This article shows how to install and configure OCI command line under Linux OS. It also covers some features that may ease your life when using the tool like: profiles, output filtering, generating and reusing templates for creating objects in the cloud.

Install.

The “new” OCI command line tool is actually a next version of formerly bmcs. It is now called simply oci.
The installation process is fully automated you just need to run the following command under the user you plan to use it.It takes care of installing all dependent packages and updates your user’s environment (it asks for confirmation on every key step) including auto completion.

[oracle@myhost ~]$ curl -L "https://raw.githubusercontent.com/oracle/oci-cli/master/scripts/install/install.sh" | bash

Configure.

After the installation if you have changed your mind about the configuration - you can always change it e.g.

[oracle@myhost ~]$ oci setup config  

Enter a location for your config [/home/oracle/.oci/config]: 
File: /home/oracle/.oci/config already exists. Do you want to overwrite? [y/N]: y 
Enter a user OCID: ocid1.user.oc1..xxxxxxxx 
Enter a tenancy OCID: ocid1.tenancy.oc1..xxxxxxxx 
Enter a region (e.g. eu-frankfurt-1, us-ashburn-1, us-phoenix-1): us-phoenix-1 
Do you want to generate a new RSA key pair? (If you decline you will be asked to supply the path to an existing key.) [Y/n]: Y 
Enter a directory for your keys to be created [/home/oracle/.oci]: 
Enter a name for your key [oci_api_key]: File /home/oracle/.oci/oci_api_key_public.pem already exists, do you want to overwrite? [y/N]: y 
Public key written to: /home/oracle/.oci/oci_api_key_public.pem 
Enter a passphrase for your private key (empty for no passphrase): 
Repeat for confirmation: 
File /home/oracle/.oci/oci_api_key.pem already exists, do you want to overwrite? [y/N]: y 
Private key written to: /home/oracle/.oci/oci_api_key.pem 
Fingerprint: 28:a5:c0:53:a4:bc:d9:18:73:20:86:1f:xx:xx:xx:xx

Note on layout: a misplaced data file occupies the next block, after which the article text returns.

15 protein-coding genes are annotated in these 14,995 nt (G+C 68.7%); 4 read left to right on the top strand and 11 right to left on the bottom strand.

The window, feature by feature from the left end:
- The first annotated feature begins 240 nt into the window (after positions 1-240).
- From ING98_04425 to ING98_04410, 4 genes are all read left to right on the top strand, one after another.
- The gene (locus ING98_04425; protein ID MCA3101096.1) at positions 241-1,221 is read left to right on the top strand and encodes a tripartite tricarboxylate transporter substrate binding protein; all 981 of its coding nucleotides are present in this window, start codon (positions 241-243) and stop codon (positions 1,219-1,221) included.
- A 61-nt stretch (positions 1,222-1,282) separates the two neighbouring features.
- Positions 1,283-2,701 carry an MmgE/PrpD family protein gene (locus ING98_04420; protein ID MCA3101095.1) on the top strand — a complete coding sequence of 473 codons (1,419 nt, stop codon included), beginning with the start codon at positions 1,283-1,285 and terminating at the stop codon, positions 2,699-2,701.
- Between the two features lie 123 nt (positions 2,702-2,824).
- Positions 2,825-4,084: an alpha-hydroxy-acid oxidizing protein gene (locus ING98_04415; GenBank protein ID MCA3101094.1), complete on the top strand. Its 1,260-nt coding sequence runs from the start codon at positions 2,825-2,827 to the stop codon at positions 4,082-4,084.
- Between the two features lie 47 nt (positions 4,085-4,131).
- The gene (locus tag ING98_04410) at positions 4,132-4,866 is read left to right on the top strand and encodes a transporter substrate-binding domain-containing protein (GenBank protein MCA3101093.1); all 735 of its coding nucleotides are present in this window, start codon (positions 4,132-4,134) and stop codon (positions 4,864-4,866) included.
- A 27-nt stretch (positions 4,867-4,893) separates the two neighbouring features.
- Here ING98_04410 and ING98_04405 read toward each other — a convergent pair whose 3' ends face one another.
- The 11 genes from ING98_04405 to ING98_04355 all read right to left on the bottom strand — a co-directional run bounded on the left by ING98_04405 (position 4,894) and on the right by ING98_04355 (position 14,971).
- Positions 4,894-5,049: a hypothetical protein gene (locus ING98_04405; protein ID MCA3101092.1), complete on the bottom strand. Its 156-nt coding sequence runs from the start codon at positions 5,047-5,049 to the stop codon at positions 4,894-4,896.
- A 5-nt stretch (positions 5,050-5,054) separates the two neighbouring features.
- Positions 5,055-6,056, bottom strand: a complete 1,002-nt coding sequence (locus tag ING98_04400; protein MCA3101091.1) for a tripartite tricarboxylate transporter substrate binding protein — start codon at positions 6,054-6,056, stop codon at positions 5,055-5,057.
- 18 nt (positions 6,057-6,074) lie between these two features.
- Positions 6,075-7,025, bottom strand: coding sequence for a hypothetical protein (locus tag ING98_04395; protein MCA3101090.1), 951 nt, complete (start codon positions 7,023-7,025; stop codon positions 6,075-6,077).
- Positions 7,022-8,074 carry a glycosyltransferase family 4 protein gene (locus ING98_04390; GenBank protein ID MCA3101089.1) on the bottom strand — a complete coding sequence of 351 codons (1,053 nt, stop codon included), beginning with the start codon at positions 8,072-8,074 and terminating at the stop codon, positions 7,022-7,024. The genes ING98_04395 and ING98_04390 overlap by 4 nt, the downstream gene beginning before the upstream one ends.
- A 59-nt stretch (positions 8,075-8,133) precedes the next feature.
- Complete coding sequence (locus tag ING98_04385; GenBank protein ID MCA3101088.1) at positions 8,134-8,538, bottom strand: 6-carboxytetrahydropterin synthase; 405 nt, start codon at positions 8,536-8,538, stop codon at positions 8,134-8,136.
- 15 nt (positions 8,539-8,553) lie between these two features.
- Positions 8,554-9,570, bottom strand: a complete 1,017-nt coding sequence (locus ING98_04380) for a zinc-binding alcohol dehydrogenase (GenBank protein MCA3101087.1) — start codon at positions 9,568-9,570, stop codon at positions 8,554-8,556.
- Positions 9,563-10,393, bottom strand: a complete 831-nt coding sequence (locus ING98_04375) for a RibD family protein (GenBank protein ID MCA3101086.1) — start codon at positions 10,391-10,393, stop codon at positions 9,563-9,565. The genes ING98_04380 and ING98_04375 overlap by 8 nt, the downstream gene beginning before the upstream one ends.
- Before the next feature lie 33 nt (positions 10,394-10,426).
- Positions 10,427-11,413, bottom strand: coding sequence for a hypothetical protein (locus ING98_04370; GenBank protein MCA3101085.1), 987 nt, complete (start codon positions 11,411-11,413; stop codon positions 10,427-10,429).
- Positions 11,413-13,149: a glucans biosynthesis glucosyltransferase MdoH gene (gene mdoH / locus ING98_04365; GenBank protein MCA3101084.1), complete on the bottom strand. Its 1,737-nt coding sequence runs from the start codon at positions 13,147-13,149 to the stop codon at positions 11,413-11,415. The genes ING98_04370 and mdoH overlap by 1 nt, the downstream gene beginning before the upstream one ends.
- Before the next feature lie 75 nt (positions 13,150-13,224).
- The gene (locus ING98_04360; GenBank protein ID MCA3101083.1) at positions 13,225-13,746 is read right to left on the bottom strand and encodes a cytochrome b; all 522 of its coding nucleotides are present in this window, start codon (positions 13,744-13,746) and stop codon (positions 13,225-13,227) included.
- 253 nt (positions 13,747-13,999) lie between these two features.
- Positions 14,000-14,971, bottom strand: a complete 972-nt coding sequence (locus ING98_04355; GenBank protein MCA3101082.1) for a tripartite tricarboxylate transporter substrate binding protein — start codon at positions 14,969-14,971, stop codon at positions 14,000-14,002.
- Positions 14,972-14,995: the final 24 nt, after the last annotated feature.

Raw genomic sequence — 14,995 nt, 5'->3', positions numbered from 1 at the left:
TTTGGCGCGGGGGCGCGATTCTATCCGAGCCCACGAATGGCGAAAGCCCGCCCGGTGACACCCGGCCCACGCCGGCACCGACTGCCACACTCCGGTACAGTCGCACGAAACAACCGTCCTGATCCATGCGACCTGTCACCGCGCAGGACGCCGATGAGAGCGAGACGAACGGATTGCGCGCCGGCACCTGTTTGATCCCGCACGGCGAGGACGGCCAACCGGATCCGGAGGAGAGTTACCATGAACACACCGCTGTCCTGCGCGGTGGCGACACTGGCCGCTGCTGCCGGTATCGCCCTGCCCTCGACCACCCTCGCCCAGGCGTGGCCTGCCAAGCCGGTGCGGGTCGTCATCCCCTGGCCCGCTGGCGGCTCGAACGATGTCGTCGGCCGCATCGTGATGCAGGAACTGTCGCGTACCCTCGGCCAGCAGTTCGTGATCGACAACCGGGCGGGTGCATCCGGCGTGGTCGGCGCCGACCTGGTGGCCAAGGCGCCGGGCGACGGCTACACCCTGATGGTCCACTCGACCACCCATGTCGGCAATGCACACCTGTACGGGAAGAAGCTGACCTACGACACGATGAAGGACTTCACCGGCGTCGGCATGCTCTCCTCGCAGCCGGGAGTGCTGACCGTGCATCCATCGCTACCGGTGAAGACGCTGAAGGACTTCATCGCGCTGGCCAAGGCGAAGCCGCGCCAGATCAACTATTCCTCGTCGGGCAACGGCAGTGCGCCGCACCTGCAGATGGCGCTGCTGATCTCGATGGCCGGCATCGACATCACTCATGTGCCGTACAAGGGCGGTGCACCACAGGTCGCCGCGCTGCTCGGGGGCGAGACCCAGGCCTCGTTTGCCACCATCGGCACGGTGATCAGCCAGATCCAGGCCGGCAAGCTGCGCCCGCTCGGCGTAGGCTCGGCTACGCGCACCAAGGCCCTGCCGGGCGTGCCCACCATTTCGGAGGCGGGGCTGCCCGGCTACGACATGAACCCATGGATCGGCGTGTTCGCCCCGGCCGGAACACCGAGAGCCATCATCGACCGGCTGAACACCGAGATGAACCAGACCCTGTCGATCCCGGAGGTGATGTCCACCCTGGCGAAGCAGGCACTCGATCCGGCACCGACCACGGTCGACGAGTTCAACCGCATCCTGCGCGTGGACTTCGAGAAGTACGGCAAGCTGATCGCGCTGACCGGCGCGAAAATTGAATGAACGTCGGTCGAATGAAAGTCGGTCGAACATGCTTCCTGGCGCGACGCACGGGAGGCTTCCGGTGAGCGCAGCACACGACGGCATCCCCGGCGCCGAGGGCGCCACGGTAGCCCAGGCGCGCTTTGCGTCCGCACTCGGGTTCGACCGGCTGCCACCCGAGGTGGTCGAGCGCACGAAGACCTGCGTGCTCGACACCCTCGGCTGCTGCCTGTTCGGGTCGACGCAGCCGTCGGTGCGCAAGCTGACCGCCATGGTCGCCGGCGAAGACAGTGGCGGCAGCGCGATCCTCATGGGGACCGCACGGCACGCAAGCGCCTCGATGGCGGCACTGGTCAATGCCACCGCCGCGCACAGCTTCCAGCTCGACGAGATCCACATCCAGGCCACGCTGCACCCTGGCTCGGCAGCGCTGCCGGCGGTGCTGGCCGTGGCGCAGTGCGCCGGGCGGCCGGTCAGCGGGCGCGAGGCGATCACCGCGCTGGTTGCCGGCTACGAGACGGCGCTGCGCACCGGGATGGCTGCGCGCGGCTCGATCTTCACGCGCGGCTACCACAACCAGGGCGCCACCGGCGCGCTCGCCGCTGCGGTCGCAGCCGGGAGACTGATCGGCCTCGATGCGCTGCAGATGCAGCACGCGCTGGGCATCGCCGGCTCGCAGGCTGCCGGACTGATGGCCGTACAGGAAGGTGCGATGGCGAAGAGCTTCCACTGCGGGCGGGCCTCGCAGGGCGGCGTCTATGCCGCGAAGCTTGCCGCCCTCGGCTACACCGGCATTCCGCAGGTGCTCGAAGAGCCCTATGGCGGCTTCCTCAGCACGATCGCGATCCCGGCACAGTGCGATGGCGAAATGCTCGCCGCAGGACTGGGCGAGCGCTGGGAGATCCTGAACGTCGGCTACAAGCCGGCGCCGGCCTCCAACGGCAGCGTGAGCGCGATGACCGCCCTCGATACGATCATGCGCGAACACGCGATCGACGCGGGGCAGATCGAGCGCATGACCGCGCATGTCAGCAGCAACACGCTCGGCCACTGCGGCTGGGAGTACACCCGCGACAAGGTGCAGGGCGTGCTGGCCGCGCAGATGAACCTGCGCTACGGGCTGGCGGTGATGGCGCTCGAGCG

Do you want to write your passphrase to the config file? (if not, you will need to supply it as an argument to the CLI) [y/N]: y 
Config written to /home/oracle/.oci/config  

In the same manner to generate new pair of pem keys:

[oracle@myhost ~]$ oci setup keys 

Enter a passphrase for your private key (empty for no passphrase): 
File /home/oracle/.oci/oci_api_key_public.pem already exists, do you want to overwrite? [y/N]: y 
Public key written to: /home/oracle/.oci/oci_api_key_public.pem File /home/oracle/.oci/oci_api_key.pem already exists, do you want to overwrite? [y/N]: y 
Private key written to: /home/oracle/.oci/oci_api_key.pem 
Public key fingerprint: af:a8:98:9e:71:e4:d2:c1:04:1c:75:98:xx:xx:xx:xx  

So once oci is installed you need to configure it to connect to your tenancy.

I am going to create a structure of directories and config files for two profiles: [DEFAULT] and [U03] to demonstrate how it handles multiple profiles.Note that profiles could be useful not only for different tenants but also you could differentiate different compartments or even to narrow it down to a database system etc.

I have moved my originally created keys in ~/.oci/keys/default
To reuse this key pair for the second profile:

[oracle@myhost ~]$ mkdir -p ~/.oci/keys/u03  
[oracle@myhost ~]$ cp ~/.oci/keys/default/*.pem ~/.oci/keys/u03/  

It is a good practice to limit the access to your private keys:

[oracle@myhost ~]$ chmod -R 600 ~/.oci/keys

To register the public key in the cloud go to Identity, then settings.On the left pane choose API keys:

OCI API keys
Press Add Public Key button and paste the content of oci_api_key_public.pem that we have generated above.
Add Public Key
Press Add button and you will see the key along with its fingerprint.
key along with its fingerprint

Profiles.

Next we have to create the profiles to point to the exact tenancy/compartment.